Materials & Surfaces

What is the significance of “sustainable” within the context of design?

Getting circular and sustainable looks like something taken for granted for designers and companies, but is it really so easy? Do people truly understand what the process entails to achieve a real ecological transition?

Designers must understand that objects must be designed to be repaired and anticipate the end-of-life process. The material assumes a new role because it must be recyclable even after being recycled,” said Marco Capellini, when I reached out to better understand the story behind Matrec.

Being sustainable in 2024 is assumed, both in personal life and in the profession. Small changes in our routines make us feel better, like using compostable product packaging, cloth bags at the grocery store, or driving electric. But here comes the challenging part.

Matrec _ Marco Capellini - meaning of sustainable design
Corkleaf laminates – © Matrec

We all know that the problem lies in our behaviors; it’s not sustainable to simply fix mistakes and bad attitudes. Instead, we must prevent those situations to trigger a circular process. We must embrace it as consumers but also as industry actors. Designers and companies bear significant responsibility for a simple reason: they introduce objects and services to the market.

This necessitates designing a process from manufacturing to the end of a product’s life, being aware that every decision can impact the future, whether it’s a small sticker or a large truck design. Today, it’s difficult to imagine how it would have been 20 years ago when people began to realize that action was necessary before things become too complicated to change.

Matrec _ Marco Capellini - meaning of sustainable design
Cocolok – © Matrec

In 2002, an architect named Marco Capellini, originally based in Milan (now based in Ancona), began spreading awareness, knocking on the doors of designers and companies. If you’re familiar with Salone and Milan Design Week, you’ll remember Matrec, the material database specialized in sustainable materials for the industry. Stands and books from that brand aimed to introduce sustainability to the design world.

Even back in 2010, my design school had their database to browse materials based on structural characteristics and ecological impact. Recycled and recyclable. But as a student, I didn’t fully grasp the importance of what Matrec was doing. Their pioneering approach was challenging to understand because we didn’t witness the consequences of our rampant consumerism as we do today.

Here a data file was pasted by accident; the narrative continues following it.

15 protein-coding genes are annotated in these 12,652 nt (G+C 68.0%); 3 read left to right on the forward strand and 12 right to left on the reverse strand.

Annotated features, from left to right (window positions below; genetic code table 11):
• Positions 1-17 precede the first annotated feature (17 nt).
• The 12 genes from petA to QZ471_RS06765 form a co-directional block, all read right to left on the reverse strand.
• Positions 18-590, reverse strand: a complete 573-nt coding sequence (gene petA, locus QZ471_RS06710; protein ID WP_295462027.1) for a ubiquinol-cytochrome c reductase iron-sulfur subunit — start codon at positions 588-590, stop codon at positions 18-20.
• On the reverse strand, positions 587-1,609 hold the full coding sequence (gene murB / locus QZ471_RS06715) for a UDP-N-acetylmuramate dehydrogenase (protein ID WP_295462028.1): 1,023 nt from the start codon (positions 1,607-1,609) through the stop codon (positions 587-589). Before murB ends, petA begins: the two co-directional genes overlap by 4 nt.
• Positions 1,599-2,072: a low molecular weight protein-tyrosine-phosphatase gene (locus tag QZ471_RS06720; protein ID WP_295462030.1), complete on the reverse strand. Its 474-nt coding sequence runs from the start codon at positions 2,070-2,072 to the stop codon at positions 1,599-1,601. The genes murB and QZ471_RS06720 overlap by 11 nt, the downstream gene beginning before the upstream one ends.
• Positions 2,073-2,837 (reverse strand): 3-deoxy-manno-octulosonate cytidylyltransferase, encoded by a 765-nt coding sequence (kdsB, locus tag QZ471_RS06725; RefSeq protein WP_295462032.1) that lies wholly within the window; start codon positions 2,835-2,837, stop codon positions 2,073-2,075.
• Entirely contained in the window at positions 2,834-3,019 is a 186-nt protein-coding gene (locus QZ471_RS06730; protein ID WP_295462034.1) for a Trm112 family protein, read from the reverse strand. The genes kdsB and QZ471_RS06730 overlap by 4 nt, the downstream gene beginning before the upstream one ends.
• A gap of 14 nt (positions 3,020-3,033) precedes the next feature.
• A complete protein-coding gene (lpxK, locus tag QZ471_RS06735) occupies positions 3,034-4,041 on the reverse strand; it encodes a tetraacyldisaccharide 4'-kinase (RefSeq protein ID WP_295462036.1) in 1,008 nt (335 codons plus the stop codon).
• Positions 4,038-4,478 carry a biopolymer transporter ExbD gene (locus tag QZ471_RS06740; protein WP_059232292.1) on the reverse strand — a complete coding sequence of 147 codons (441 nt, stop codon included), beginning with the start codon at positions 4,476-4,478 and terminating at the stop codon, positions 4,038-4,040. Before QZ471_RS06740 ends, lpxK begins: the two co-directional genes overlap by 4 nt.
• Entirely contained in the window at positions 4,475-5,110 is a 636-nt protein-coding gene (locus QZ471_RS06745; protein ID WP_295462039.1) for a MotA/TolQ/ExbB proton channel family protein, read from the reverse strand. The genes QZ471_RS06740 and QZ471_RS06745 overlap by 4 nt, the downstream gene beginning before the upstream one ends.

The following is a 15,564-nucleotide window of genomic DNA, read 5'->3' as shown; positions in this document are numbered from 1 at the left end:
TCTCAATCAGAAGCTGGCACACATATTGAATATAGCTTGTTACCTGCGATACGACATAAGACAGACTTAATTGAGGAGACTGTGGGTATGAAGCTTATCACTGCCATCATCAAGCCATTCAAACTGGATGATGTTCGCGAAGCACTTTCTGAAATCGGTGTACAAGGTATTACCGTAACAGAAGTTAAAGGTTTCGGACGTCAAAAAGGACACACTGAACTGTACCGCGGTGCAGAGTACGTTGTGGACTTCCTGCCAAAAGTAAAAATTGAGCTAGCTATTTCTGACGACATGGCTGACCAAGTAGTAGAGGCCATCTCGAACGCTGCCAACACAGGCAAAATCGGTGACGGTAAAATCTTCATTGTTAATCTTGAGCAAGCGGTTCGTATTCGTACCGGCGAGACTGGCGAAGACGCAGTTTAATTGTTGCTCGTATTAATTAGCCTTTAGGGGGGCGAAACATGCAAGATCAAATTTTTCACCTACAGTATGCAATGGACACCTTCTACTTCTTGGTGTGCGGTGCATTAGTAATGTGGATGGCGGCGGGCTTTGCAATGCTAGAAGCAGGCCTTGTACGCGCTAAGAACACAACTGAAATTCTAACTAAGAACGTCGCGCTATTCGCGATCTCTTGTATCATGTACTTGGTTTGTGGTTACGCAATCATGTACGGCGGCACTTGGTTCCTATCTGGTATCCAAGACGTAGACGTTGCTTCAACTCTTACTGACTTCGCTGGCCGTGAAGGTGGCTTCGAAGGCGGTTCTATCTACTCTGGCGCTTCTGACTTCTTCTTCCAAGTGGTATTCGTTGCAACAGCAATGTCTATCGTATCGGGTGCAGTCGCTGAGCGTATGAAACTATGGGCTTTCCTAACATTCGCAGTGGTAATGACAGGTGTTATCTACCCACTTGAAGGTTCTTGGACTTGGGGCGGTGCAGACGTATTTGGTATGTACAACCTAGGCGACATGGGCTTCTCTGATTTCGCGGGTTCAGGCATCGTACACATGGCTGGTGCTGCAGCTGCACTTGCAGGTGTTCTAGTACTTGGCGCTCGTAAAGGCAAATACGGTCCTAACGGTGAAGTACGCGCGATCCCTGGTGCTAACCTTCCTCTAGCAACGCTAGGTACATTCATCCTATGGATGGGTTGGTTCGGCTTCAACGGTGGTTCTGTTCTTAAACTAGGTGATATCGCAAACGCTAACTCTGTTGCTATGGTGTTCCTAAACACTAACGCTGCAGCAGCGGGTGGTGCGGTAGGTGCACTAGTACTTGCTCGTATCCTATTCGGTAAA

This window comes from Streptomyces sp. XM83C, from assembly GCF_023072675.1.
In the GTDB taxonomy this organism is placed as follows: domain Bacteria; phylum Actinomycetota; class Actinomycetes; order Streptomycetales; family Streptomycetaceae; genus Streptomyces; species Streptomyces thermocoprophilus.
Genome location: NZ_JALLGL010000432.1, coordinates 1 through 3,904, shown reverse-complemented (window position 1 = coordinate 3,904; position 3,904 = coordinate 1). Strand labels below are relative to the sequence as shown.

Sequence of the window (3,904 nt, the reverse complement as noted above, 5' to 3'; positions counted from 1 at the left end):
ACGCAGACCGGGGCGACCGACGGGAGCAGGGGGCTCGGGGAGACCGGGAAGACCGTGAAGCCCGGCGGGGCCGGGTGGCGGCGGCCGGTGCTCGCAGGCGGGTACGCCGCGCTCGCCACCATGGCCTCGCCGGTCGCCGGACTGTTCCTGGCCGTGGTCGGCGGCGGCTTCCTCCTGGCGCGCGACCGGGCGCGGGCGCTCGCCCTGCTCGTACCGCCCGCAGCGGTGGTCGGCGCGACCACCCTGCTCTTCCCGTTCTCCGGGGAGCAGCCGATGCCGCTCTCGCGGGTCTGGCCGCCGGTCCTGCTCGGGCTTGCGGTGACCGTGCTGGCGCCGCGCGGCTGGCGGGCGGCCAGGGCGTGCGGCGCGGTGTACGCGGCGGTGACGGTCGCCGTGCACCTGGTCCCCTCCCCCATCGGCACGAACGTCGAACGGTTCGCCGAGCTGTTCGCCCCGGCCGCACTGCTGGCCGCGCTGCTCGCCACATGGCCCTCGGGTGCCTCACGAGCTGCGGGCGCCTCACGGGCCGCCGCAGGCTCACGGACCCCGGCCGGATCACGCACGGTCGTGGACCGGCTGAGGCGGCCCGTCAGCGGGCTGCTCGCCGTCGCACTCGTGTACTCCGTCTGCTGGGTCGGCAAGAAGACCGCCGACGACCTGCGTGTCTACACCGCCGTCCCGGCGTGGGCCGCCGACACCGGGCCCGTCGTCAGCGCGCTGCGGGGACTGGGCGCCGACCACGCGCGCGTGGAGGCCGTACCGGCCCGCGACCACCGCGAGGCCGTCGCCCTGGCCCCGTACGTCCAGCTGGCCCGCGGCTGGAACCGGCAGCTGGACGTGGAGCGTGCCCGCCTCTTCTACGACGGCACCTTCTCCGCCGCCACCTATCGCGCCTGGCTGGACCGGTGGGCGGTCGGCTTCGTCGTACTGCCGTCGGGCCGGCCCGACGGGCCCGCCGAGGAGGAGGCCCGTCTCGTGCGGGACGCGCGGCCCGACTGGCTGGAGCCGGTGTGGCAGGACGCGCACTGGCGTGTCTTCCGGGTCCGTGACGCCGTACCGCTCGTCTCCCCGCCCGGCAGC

Wool felt – © Matrec

When Marco started, spreading the message of sustainability was challenging because governments and associations were not yet aware. The only way to enter companies was to share knowledge of materials that could pique curiosity and offer prospects of innovation to differentiate and remain competitive. Even though designers are tasked with spreading and initiating the process, the real game is played within companies.

Creating a sustainable culture within a company, not only for ethical reasons but primarily for strategic reasons, is crucial in the entire process. If a designer consultant proposes a 100% sustainable approach for a project, but the company is not ready or simply doesn’t understand it, it’s a waste of time. The main stakeholders must be within the place of production, and their design department (both technical and creative) must take the first step and initiate an inner process to make sustainability… sustainable.

Matrec _ Marco Capellini - meaning of sustainable design
Acoustic – © Matrec

During our conversation, Mr. Capellini confessed that nowadays, things are smoother and possible, thanks also to commissions (like the European one) working to highlight the need for a circular approach and incentivize a transformation where sustainability will be assumed and will be a factor of real trust for consumers.

Being transparent about what they produce, without resorting to eco-washing tricks, like creating fancy textured materials with colors resembling the ground that can’t be reused and are likely expensive to produce in terms of energy and transport.

Eva – © Matrec

There are numerous ways to make a real contribution to a sustainable process, not just by using recycled materials, but also by ensuring a long life for a product through quality culture, repairability, timelessness, and product affectivity. Nonetheless, giving a long life to a product remains one of the most efficient weapons in the sustainability battle.


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